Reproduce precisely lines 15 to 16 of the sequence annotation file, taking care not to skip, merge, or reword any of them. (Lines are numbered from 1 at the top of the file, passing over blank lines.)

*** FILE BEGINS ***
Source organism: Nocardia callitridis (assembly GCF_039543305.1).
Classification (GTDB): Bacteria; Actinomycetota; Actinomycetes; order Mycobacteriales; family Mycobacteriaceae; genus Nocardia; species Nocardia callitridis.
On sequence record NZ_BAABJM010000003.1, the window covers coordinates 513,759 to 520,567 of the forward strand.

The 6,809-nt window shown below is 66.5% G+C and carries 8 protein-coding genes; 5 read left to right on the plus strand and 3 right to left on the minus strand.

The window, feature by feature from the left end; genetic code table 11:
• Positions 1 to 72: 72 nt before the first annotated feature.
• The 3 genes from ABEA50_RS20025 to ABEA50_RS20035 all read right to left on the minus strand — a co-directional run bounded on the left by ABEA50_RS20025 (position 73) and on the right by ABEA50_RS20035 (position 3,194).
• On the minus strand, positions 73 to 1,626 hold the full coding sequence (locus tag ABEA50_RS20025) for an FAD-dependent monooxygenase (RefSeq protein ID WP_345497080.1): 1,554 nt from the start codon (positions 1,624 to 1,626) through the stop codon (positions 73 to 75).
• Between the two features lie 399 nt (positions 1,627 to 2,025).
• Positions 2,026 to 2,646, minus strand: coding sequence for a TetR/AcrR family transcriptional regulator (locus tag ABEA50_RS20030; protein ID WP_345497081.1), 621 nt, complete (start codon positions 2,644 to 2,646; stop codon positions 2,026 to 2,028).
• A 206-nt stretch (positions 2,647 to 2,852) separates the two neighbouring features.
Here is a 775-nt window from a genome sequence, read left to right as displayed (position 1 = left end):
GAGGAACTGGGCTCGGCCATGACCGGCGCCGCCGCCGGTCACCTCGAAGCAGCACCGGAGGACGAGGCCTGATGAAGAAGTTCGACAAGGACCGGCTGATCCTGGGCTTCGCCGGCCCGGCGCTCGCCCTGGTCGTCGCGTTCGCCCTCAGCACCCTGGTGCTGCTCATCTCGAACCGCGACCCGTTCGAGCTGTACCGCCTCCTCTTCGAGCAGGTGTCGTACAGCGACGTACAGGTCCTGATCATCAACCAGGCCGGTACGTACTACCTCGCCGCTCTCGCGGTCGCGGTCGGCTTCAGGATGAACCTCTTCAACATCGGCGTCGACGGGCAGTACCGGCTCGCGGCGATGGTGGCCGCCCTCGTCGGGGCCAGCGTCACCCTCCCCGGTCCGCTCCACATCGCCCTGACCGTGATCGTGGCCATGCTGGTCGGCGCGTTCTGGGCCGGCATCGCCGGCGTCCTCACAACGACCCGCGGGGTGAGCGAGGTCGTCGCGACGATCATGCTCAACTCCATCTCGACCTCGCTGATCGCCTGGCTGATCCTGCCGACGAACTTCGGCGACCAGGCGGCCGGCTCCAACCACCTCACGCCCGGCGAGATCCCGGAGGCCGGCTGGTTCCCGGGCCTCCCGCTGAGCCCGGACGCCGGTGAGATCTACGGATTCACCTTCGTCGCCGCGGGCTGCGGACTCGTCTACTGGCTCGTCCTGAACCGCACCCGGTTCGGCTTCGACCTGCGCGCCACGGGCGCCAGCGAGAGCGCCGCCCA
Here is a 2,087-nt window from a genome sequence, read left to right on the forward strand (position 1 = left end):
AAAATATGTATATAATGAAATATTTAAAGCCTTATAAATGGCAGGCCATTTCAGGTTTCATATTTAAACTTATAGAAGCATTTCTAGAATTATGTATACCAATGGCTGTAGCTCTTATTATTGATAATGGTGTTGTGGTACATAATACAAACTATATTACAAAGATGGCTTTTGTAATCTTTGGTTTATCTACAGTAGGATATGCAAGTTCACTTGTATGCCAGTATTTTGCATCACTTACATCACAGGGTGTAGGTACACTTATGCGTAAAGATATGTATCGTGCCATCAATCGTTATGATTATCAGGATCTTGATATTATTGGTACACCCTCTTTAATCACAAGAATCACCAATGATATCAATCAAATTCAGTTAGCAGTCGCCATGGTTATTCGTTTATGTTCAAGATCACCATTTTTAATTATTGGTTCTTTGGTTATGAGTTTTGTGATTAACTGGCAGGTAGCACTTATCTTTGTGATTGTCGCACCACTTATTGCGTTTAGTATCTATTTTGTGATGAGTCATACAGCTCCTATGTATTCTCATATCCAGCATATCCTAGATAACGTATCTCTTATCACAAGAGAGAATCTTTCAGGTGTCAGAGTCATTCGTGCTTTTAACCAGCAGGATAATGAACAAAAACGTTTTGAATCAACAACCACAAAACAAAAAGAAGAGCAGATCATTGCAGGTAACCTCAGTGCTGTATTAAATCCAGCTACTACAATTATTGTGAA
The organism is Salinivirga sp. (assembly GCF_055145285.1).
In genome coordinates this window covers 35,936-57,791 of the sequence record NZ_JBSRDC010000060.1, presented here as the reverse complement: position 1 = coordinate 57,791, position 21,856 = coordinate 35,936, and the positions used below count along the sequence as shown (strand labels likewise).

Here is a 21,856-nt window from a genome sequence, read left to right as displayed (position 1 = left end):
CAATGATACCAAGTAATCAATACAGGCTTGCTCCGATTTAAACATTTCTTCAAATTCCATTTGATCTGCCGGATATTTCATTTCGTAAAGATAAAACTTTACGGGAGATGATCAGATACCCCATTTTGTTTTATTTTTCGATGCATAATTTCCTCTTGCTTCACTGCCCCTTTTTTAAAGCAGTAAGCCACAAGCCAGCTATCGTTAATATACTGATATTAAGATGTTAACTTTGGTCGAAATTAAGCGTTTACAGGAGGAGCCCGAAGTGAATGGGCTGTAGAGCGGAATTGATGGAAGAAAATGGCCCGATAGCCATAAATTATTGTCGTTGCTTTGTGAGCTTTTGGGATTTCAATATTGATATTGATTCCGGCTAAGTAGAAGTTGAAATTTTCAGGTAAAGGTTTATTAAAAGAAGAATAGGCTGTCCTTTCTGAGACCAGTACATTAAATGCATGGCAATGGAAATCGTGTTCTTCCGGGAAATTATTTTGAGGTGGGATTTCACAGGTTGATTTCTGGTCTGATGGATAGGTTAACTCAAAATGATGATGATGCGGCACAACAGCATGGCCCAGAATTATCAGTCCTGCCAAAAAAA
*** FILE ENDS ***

AAAATATGTATATAATGAAATATTTAAAGCCTTATAAATGGCAGGCCATTTCAGGTTTCATATTTAAACTTATAGAAGCATTTCTAGAATTATGTATACCAATGGCTGTAGCTCTTATTATTGATAATGGTGTTGTGGTACATAATACAAACTATATTACAAAGATGGCTTTTGTAATCTTTGGTTTATCTACAGTAGGATATGCAAGTTCACTTGTATGCCAGTATTTTGCATCACTTACATCACAGGGTGTAGGTACACTTATGCGTAAAGATATGTATCGTGCCATCAATCGTTATGATTATCAGGATCTTGATATTATTGGTACACCCTCTTTAATCACAAGAATCACCAATGATATCAATCAAATTCAGTTAGCAGTCGCCATGGTTATTCGTTTATGTTCAAGATCACCATTTTTAATTATTGGTTCTTTGGTTATGAGTTTTGTGATTAACTGGCAGGTAGCACTTATCTTTGTGATTGTCGCACCACTTATTGCGTTTAGTATCTATTTTGTGATGAGTCATACAGCTCCTATGTATTCTCATATCCAGCATATCCTAGATAACGTATCTCTTATCACAAGAGAGAATCTTTCAGGTGTCAGAGTCATTCGTGCTTTTAACCAGCAGGATAATGAACAAAAACGTTTTGAATCAACAACCACAAAACAAAAAGAAGAGCAGATCATTGCAGGTAACCTCAGTGCTGTATTAAATCCAGCTACTACAATTATTGTGAA
The organism is Salinivirga sp. (assembly GCF_055145285.1).